Specifically, while technology improves our ability to spot and track smaller fragments of space debris, not enough satellites are removed from heavily congested low-Earth orbits (LEO) at the end of their lives.
The image above represents the number of tracked pieces of space debris. The ESA says more than 30,000 pieces of such space debris have been recorded and are regularly tracked by space surveillance networks.
Based on its models, however, ESA states the true number of objects larger than 1cm in size is likely to be over one million.
The effects of ever-smaller satellites, and larger constellations, are also noted. The agency says the last two years have seen an enormous increase in the number of commercial satellites launched to near-Earth space, with the vast majority being smaller satellites weighing between 100 – 1000 kg.
This itself poses a challenge to long-term sustainability, whatever the benefits their communications services may provide.
One positive change, however, is that more satellites are sharing their ride into space, i.e. multiple craft in a rocket’s payload.
According to ESA, see right, 2021 saw a record number of rocket rockets carrying multiple satellites into orbit at the same time. This reduces the launch cost per satellite, but can make it more difficult for surveillance networks to spot and keep track of individual objects.
“The increase in launch traffic and the long-lasting nature of space debris in low-Earth orbit is causing a significant number of close encounters, known as ‘conjunctions’, between active satellites and other objects in heavily congested orbits.”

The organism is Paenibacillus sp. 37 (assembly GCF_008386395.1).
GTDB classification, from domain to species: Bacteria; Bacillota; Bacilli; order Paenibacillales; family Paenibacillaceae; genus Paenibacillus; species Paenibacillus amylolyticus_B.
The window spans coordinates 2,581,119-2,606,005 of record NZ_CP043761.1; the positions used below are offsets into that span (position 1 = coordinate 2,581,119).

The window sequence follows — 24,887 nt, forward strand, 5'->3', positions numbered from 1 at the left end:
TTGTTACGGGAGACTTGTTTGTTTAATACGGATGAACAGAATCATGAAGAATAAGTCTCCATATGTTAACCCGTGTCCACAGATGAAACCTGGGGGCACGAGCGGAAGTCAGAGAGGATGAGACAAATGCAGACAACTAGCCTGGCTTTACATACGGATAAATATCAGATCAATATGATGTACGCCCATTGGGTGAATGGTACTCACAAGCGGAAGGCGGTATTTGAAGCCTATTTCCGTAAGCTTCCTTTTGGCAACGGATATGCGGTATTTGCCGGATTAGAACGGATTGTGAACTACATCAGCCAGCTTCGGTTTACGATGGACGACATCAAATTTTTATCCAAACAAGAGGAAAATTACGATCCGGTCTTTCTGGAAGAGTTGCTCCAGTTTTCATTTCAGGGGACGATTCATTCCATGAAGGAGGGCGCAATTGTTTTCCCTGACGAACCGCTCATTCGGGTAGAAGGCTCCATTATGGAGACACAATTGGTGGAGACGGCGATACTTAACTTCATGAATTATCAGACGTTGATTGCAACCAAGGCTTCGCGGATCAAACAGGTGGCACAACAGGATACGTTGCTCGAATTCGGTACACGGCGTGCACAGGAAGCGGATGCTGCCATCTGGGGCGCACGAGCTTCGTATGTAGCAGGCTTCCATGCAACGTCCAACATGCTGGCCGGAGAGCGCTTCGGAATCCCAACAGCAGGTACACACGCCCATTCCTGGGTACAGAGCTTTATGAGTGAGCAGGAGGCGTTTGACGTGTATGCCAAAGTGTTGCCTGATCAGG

“At lower altitudes, satellites more frequently encounter small satellites and constellations. At higher altitudes, they more often encounter debris objects left over from a small number of famous and significant fragmentation events – visible in this plot in shades of blue.”
One positive note recorded is that many rocket bodies launched today, to deliver satellites, are disposed of sustainably, whether burned up using a “controlled reentry” into Earth’s atmosphere or placed in orbits that naturally decay within 25 years.
“Rocket bodies are the largest objects we send to space and their removal from busy orbital highways reduces the chance they explode or fragment into many pieces of dangerous debris.”
“An increasing percentage of disposal attempts are successful, but too many are left drifting in important orbits with no attempt made to remove them. A successful removal rate of at least 90% for all types of space object is required to limit the growth rate of space debris, before we can start cleaning it up.”
You can read the 2022 Space Debris Environment Report in full here.
The report has bene produced annually since 2016 by the ESA’s Space Debris Office.
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